Old Tips, Advice and Workshops I don't know about you, but I save everything. Notes…
Excluding my regular critique group (except during COVID), I’ve probably had over 100 professional writing critiques. Some harsh, some dismissive, some encouraging, some insightful, some throwaways. I’ve made a substantial investment in my writing career and I’ve learned a solid professional critique can put you on an enlightened path.
I think I have absorbed everything from the critique, and then on another critique, a new layer is added—or am I finally understanding what was suggested in an earlier critique? I’ve also learned how to ask the right questions after the critique:
Does this topic interest you? Do you have similar topics on your list? What do you see as similar? What does this remind you of?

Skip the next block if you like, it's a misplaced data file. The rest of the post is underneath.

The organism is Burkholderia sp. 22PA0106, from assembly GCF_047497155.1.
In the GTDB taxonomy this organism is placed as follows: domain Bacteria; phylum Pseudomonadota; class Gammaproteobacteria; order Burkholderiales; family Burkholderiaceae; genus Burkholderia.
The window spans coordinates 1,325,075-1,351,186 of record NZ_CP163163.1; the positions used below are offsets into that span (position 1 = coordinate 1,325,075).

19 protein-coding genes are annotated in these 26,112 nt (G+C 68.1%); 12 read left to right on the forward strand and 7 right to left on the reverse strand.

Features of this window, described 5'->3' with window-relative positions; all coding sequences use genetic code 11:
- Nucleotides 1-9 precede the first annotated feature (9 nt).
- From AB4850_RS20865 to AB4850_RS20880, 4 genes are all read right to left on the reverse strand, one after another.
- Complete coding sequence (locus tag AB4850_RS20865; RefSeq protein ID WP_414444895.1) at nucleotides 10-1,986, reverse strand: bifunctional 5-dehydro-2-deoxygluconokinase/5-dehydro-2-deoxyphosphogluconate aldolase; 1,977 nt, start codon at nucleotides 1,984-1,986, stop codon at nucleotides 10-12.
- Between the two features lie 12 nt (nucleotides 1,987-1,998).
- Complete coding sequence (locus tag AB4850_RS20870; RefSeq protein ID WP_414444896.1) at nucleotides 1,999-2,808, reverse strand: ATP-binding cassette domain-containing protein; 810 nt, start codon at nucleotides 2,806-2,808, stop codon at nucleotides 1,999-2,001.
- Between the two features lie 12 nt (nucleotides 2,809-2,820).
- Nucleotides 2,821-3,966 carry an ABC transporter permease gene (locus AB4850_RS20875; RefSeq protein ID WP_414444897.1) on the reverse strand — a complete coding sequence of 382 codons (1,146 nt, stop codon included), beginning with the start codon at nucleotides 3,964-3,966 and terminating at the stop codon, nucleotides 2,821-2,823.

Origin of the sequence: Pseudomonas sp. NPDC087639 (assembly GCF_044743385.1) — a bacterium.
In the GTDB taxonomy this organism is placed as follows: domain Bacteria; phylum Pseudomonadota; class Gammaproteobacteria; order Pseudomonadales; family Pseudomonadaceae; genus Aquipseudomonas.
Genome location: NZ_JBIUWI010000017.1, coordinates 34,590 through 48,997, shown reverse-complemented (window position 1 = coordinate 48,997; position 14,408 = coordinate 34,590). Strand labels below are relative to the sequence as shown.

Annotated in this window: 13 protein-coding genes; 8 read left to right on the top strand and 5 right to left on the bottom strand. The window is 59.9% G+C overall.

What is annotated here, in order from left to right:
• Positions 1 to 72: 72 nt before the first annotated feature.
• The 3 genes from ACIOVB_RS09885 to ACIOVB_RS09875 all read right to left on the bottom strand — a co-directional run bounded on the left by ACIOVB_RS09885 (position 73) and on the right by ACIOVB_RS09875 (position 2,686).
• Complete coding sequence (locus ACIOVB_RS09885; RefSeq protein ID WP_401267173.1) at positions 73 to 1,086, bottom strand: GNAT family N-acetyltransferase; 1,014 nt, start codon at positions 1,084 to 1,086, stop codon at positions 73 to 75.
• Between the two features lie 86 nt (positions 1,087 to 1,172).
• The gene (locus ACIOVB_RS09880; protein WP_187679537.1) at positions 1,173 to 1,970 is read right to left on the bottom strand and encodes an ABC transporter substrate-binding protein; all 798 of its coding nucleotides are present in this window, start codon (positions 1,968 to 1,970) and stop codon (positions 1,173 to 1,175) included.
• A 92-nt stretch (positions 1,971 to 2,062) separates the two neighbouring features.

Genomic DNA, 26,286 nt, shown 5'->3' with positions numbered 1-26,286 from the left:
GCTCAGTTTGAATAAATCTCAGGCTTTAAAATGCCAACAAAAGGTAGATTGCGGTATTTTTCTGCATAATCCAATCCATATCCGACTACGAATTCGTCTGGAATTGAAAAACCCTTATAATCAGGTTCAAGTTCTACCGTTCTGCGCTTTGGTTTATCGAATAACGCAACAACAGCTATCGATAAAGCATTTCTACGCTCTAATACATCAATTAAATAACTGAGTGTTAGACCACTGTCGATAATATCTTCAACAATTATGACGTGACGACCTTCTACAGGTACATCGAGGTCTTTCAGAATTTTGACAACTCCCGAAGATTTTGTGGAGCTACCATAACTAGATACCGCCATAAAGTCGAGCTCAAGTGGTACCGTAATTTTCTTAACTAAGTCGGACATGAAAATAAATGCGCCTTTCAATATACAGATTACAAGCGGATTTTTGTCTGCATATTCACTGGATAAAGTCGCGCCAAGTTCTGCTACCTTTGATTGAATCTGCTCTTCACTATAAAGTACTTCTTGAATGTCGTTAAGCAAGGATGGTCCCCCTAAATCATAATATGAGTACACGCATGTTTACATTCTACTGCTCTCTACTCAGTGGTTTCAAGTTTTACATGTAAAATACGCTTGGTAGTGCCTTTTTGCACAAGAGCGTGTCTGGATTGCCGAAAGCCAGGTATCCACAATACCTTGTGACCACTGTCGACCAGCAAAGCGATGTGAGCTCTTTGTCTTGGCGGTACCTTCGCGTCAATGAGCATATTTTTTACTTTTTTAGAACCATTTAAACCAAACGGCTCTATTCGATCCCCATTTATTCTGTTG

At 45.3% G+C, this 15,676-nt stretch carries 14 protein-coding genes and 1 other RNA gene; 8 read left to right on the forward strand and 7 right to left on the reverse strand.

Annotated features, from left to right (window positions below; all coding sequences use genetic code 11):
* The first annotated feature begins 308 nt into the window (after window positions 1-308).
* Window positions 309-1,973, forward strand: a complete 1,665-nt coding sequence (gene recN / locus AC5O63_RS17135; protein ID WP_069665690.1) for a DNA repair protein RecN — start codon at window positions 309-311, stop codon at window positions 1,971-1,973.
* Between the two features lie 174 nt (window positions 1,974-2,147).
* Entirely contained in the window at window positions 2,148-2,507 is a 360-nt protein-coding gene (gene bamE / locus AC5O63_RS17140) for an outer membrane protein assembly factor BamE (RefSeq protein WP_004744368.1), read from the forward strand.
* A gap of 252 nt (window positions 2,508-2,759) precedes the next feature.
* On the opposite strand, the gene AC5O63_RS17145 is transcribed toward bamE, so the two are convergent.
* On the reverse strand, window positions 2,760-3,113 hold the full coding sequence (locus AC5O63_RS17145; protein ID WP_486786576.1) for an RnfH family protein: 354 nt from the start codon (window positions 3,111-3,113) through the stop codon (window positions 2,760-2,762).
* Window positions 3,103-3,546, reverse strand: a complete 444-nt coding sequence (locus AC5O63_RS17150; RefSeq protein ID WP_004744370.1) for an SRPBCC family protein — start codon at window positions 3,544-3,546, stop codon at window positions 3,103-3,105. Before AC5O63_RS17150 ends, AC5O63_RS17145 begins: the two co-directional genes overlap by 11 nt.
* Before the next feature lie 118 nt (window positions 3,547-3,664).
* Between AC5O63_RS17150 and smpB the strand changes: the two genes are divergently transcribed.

If changes were made, would you consider this submission?
Do you have a suggestion who might consider this work?
Do you have favorite or suggested writing resources you could recommend that might help me further?
What is the first to-do for me from your critique.
I’ve also made mistakes in selecting professional critiquers:
They’re not attune or interested in my category (such as chapter books)
They have no interest in the topic matter/genre (i.e. paranormal, historical, environmental, anthropomorphic)
Sometimes you don’t get to pick your critiquer. But if you do, understand their wish list #MSWL, their current list, their own writing, and interests, to get the most out of your critique.
You’ll have a more beneficial writing development experience!